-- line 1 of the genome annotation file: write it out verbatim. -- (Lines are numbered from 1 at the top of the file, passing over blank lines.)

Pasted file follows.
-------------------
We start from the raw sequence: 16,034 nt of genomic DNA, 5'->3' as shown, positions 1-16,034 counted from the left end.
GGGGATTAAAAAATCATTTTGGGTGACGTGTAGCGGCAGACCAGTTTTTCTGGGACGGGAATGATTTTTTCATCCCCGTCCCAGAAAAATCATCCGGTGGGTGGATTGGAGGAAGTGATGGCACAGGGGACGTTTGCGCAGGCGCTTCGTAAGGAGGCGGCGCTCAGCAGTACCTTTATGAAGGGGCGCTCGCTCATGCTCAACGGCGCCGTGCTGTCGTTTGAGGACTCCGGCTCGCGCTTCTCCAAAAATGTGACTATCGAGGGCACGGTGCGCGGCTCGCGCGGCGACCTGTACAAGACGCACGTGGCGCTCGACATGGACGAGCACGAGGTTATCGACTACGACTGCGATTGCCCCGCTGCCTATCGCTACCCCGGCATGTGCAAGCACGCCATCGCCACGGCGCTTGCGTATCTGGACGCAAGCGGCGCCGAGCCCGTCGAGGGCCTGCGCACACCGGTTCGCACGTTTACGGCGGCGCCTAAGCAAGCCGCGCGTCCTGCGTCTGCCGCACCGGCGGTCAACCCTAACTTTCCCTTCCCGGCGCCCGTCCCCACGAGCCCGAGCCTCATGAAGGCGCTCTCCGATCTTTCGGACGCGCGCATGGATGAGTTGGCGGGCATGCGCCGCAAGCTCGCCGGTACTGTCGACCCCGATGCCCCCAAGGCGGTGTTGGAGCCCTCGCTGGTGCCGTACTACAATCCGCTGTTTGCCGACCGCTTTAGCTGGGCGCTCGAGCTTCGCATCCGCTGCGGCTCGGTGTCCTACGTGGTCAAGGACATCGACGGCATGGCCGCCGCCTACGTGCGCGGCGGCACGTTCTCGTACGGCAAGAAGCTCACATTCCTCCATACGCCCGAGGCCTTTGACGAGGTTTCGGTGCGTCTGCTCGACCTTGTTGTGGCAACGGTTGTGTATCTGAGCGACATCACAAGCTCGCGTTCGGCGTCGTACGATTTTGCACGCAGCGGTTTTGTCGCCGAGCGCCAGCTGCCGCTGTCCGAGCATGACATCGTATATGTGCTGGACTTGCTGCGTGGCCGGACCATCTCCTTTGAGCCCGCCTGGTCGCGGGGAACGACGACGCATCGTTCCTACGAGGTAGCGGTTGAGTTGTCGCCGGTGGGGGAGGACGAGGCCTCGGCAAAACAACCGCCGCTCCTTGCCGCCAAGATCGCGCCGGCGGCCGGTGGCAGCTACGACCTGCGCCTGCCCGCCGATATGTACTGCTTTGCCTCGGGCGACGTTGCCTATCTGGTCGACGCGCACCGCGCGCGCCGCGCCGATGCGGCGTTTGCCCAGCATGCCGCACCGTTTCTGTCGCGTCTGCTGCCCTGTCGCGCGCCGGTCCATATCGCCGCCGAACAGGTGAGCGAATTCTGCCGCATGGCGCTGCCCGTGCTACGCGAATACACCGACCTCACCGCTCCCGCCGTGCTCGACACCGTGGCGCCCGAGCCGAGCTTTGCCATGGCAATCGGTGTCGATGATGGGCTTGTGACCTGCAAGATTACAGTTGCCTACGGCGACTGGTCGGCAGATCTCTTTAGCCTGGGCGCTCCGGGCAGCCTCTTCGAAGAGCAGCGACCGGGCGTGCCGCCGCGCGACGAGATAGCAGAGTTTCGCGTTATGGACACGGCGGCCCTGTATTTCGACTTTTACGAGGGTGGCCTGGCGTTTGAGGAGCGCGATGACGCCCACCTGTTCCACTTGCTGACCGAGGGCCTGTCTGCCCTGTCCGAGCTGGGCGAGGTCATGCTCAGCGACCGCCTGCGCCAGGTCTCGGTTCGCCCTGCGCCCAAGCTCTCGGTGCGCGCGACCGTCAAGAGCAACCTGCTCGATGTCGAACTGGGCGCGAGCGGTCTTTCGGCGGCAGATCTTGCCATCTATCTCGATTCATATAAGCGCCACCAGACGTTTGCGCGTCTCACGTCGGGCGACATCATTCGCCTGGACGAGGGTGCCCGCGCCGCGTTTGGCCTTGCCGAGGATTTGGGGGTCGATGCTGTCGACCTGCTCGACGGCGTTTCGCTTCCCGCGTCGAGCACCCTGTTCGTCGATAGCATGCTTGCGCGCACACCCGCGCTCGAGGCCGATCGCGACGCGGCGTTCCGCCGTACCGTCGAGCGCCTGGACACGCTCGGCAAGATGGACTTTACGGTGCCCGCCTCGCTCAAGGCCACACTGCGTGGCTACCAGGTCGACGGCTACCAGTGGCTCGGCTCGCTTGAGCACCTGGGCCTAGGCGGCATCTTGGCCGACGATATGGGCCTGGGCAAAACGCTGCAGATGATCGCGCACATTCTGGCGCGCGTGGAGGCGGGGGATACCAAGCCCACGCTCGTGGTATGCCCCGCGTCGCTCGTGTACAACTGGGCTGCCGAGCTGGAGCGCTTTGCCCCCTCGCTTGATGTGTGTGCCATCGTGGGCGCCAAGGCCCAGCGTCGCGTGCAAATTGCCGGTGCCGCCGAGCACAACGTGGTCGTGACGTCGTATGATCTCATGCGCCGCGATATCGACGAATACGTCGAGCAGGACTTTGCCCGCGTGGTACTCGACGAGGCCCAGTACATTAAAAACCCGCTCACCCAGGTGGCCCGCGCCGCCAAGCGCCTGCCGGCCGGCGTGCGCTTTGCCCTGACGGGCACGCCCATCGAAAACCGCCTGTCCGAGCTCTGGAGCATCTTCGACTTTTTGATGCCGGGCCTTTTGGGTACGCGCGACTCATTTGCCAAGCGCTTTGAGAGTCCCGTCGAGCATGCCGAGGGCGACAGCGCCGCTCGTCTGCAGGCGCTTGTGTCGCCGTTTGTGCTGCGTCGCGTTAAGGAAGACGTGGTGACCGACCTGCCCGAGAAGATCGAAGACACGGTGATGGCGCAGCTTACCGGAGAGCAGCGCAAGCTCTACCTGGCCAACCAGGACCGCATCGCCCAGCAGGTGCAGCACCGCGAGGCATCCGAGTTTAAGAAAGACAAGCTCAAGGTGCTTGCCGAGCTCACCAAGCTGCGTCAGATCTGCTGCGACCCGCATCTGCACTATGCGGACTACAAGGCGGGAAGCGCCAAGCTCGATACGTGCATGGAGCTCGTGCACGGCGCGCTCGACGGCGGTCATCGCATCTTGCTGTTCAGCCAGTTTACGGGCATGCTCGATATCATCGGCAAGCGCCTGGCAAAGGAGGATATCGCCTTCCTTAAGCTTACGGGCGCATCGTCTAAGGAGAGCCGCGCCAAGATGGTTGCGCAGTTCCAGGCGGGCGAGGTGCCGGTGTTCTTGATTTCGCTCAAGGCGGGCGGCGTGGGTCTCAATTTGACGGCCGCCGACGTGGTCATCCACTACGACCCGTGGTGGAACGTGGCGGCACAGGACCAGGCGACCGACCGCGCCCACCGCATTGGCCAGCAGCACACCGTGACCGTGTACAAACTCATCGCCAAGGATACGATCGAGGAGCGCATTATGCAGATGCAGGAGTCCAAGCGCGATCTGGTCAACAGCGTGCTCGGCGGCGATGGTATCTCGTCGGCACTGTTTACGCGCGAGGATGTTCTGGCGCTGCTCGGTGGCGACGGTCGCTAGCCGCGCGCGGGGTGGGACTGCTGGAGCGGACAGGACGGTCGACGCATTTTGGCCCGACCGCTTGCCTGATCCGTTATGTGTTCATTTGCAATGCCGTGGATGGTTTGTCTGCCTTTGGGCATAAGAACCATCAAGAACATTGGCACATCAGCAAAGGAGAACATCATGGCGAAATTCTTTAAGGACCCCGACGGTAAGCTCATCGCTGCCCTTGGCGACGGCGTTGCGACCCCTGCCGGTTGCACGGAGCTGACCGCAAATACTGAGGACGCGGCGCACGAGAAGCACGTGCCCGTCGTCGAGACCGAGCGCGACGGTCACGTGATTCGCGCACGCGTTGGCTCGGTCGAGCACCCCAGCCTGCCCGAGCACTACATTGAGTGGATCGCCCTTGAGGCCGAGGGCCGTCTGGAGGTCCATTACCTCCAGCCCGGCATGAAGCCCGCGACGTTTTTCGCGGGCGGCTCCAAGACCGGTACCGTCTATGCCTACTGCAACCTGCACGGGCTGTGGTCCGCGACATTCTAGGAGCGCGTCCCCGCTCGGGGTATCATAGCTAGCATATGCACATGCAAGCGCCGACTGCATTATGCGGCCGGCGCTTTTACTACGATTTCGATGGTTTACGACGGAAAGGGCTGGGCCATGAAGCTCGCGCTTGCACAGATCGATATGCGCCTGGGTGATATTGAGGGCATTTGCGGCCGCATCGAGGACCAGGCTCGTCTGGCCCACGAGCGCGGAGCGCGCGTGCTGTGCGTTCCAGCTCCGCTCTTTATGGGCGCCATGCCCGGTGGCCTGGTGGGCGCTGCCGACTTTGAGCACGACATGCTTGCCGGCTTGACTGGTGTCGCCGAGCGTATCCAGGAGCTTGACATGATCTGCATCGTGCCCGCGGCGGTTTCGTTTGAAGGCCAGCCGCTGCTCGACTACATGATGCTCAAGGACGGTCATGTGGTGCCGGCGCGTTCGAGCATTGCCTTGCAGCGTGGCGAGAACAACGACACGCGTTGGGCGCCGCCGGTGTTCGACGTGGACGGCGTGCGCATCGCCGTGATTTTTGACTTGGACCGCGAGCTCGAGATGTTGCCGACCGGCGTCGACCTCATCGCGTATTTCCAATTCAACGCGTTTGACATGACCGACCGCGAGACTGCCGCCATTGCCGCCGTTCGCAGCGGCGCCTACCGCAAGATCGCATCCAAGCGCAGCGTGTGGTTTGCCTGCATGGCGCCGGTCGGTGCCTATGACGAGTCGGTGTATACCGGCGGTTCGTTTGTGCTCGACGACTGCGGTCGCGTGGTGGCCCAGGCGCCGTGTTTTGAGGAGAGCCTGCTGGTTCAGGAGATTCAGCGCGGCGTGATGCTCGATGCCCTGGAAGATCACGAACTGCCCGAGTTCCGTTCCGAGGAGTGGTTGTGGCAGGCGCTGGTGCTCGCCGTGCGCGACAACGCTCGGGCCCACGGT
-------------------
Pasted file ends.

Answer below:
We start from the raw sequence: 16,034 nt of genomic DNA, 5'->3' as shown, positions 1-16,034 counted from the left end.